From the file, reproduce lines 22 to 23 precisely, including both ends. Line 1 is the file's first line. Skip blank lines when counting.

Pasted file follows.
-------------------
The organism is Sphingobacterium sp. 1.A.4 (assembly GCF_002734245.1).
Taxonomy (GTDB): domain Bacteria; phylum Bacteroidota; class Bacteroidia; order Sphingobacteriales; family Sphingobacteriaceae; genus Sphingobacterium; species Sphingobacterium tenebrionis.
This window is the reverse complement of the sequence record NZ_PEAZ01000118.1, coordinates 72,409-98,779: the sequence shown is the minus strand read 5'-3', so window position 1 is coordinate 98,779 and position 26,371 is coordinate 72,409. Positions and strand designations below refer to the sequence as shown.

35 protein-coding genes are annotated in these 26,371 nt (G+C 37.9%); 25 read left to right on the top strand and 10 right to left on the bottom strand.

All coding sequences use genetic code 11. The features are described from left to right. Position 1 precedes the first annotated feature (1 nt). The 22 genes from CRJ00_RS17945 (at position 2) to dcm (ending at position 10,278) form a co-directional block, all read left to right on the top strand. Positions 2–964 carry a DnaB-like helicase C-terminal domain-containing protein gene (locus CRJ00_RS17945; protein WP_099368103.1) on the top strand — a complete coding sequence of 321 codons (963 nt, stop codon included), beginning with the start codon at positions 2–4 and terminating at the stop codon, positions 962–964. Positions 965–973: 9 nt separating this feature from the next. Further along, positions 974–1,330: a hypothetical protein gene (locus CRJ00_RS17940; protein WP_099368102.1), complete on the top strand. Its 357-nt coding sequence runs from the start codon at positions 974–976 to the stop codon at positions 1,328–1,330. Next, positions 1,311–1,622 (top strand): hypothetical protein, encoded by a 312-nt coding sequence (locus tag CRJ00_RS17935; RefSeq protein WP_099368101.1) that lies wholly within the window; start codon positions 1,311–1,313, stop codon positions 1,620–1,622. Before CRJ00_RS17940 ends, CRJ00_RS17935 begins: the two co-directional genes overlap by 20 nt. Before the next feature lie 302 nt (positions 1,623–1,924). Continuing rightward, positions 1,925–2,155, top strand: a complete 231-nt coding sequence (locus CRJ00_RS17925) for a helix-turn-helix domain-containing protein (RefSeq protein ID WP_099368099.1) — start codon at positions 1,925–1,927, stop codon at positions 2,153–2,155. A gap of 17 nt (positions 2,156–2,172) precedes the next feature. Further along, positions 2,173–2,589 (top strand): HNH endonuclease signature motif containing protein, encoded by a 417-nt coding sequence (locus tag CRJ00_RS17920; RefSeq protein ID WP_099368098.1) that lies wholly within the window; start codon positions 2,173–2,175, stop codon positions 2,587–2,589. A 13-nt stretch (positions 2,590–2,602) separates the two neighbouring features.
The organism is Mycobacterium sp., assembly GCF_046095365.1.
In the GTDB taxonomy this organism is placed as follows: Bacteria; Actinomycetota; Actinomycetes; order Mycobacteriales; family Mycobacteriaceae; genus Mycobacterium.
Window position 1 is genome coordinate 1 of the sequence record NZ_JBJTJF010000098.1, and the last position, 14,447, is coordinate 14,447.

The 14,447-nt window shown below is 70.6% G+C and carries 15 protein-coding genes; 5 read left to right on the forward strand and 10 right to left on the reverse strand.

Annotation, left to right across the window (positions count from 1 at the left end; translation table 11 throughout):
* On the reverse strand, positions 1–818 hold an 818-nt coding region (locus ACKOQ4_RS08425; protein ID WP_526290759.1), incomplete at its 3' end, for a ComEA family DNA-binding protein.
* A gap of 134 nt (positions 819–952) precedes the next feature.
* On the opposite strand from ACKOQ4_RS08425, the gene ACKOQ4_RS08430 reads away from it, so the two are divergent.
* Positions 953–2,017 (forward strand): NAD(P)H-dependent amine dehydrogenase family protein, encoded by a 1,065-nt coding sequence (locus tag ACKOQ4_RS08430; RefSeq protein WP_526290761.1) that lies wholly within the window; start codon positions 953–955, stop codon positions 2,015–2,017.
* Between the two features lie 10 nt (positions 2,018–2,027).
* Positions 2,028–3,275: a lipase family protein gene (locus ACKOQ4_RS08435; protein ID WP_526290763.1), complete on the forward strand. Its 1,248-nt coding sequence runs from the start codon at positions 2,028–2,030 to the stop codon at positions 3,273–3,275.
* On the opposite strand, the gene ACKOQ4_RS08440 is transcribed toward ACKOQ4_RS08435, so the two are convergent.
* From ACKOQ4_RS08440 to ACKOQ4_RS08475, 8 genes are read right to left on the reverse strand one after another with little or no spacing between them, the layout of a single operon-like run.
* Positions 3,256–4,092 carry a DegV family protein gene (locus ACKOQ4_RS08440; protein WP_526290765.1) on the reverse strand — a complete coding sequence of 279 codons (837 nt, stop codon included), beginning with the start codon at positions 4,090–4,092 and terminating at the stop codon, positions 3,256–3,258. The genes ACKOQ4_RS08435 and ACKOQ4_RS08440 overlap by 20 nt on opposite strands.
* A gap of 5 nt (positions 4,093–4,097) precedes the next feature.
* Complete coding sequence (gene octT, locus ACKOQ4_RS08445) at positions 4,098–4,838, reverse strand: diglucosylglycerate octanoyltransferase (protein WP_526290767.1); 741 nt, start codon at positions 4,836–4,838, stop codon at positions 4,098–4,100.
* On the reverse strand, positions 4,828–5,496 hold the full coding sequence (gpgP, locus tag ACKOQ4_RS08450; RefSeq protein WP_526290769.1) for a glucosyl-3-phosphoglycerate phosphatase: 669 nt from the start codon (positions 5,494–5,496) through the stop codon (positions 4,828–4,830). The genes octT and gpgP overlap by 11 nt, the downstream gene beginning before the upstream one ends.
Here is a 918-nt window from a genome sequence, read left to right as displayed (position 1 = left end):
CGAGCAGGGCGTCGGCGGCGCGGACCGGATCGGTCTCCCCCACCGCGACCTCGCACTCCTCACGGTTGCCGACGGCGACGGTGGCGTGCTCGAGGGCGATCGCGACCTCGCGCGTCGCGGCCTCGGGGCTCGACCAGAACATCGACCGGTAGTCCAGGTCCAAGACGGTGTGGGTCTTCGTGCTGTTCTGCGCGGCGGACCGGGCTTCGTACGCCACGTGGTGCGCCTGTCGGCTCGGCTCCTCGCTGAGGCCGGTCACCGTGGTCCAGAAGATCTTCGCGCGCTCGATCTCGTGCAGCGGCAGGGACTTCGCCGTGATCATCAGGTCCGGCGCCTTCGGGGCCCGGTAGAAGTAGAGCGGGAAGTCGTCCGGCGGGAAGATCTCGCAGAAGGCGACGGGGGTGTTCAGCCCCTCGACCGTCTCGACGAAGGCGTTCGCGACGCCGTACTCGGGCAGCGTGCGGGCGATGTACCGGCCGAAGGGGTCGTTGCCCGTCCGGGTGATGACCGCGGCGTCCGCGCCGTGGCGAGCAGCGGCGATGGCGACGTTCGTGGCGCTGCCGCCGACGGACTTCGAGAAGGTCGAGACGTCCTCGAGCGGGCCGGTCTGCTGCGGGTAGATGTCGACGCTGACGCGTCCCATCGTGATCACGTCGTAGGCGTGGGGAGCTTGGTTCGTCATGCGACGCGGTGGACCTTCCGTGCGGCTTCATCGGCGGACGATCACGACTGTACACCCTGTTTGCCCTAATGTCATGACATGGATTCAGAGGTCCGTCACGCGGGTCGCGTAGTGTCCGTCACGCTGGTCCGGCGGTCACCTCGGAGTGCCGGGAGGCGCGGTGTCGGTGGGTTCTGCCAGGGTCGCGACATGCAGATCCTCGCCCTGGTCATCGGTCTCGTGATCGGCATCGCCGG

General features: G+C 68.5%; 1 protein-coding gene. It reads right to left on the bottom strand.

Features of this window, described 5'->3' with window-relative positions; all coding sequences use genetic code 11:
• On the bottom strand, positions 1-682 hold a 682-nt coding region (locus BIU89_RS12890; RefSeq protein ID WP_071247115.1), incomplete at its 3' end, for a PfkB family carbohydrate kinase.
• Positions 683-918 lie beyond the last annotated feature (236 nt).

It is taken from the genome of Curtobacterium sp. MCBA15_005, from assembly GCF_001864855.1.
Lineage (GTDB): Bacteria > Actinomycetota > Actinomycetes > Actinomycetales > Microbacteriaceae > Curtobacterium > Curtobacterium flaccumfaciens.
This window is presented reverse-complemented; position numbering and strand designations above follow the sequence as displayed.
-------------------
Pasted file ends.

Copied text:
* On the reverse strand, positions 4,828–5,496 hold the full coding sequence (gpgP, locus tag ACKOQ4_RS08450; RefSeq protein WP_526290769.1) for a glucosyl-3-phosphoglycerate phosphatase: 669 nt from the start codon (positions 5,494–5,496) through the stop codon (positions 4,828–4,830). The genes octT and gpgP overlap by 11 nt, the downstream gene beginning before the upstream one ends.
Here is a 918-nt window from a genome sequence, read left to right as displayed (position 1 = left end):